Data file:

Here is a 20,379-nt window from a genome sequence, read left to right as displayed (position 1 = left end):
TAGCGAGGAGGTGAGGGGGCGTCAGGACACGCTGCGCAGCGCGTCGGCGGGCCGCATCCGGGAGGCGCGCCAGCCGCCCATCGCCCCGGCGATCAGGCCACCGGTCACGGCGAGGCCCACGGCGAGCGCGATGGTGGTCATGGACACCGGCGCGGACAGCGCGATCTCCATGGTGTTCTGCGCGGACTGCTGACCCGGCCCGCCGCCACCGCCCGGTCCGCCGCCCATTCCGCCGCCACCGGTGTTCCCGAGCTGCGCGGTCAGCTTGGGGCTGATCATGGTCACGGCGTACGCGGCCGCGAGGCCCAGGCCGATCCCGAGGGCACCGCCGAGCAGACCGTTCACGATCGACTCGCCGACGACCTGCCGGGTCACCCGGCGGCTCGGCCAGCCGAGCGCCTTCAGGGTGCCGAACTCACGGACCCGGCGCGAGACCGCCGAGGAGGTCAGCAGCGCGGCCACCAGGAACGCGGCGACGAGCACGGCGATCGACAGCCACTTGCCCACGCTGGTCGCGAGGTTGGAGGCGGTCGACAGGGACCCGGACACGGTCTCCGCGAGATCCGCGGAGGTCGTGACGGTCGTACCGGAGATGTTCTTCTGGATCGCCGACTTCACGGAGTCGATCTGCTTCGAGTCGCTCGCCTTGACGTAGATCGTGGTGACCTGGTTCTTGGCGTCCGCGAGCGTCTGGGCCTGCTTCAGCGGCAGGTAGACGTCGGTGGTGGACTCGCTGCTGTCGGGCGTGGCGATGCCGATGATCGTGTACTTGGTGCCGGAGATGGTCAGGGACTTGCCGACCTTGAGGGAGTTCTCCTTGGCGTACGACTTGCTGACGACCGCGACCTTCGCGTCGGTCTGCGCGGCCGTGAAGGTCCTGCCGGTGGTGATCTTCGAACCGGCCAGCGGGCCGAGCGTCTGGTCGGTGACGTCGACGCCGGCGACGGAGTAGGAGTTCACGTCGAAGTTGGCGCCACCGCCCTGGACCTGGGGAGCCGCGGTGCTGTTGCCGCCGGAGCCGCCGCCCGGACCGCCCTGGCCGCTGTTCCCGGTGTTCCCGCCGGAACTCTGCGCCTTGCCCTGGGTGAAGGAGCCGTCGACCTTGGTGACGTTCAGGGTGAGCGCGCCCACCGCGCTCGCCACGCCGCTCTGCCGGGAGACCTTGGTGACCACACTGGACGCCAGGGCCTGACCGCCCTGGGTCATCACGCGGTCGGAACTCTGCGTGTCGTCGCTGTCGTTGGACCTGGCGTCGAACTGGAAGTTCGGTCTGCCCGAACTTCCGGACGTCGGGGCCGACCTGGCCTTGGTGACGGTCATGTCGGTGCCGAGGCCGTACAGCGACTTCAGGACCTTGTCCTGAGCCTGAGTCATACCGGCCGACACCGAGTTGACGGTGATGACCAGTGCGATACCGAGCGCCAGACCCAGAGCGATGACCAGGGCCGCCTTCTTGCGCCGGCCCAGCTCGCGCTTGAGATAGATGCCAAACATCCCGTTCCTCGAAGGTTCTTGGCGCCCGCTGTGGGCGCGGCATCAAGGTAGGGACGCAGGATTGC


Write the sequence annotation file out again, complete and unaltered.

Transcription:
Here is a 20,379-nt window from a genome sequence, read left to right as displayed (position 1 = left end):
TAGCGAGGAGGTGAGGGGGCGTCAGGACACGCTGCGCAGCGCGTCGGCGGGCCGCATCCGGGAGGCGCGCCAGCCGCCCATCGCCCCGGCGATCAGGCCACCGGTCACGGCGAGGCCCACGGCGAGCGCGATGGTGGTCATGGACACCGGCGCGGACAGCGCGATCTCCATGGTGTTCTGCGCGGACTGCTGACCCGGCCCGCCGCCACCGCCCGGTCCGCCGCCCATTCCGCCGCCACCGGTGTTCCCGAGCTGCGCGGTCAGCTTGGGGCTGATCATGGTCACGGCGTACGCGGCCGCGAGGCCCAGGCCGATCCCGAGGGCACCGCCGAGCAGACCGTTCACGATCGACTCGCCGACGACCTGCCGGGTCACCCGGCGGCTCGGCCAGCCGAGCGCCTTCAGGGTGCCGAACTCACGGACCCGGCGCGAGACCGCCGAGGAGGTCAGCAGCGCGGCCACCAGGAACGCGGCGACGAGCACGGCGATCGACAGCCACTTGCCCACGCTGGTCGCGAGGTTGGAGGCGGTCGACAGGGACCCGGACACGGTCTCCGCGAGATCCGCGGAGGTCGTGACGGTCGTACCGGAGATGTTCTTCTGGATCGCCGACTTCACGGAGTCGATCTGCTTCGAGTCGCTCGCCTTGACGTAGATCGTGGTGACCTGGTTCTTGGCGTCCGCGAGCGTCTGGGCCTGCTTCAGCGGCAGGTAGACGTCGGTGGTGGACTCGCTGCTGTCGGGCGTGGCGATGCCGATGATCGTGTACTTGGTGCCGGAGATGGTCAGGGACTTGCCGACCTTGAGGGAGTTCTCCTTGGCGTACGACTTGCTGACGACCGCGACCTTCGCGTCGGTCTGCGCGGCCGTGAAGGTCCTGCCGGTGGTGATCTTCGAACCGGCCAGCGGGCCGAGCGTCTGGTCGGTGACGTCGACGCCGGCGACGGAGTAGGAGTTCACGTCGAAGTTGGCGCCACCGCCCTGGACCTGGGGAGCCGCGGTGCTGTTGCCGCCGGAGCCGCCGCCCGGACCGCCCTGGCCGCTGTTCCCGGTGTTCCCGCCGGAACTCTGCGCCTTGCCCTGGGTGAAGGAGCCGTCGACCTTGGTGACGTTCAGGGTGAGCGCGCCCACCGCGCTCGCCACGCCGCTCTGCCGGGAGACCTTGGTGACCACACTGGACGCCAGGGCCTGACCGCCCTGGGTCATCACGCGGTCGGAACTCTGCGTGTCGTCGCTGTCGTTGGACCTGGCGTCGAACTGGAAGTTCGGTCTGCCCGAACTTCCGGACGTCGGGGCCGACCTGGCCTTGGTGACGGTCATGTCGGTGCCGAGGCCGTACAGCGACTTCAGGACCTTGTCCTGAGCCTGAGTCATACCGGCCGACACCGAGTTGACGGTGATGACCAGTGCGATACCGAGCGCCAGACCCAGAGCGATGACCAGGGCCGCCTTCTTGCGCCGGCCCAGCTCGCGCTTGAGATAGATGCCAAACATCCCGTTCCTCGAAGGTTCTTGGCGCCCGCTGTGGGCGCGGCATCAAGGTAGGGACGCAGGATTGC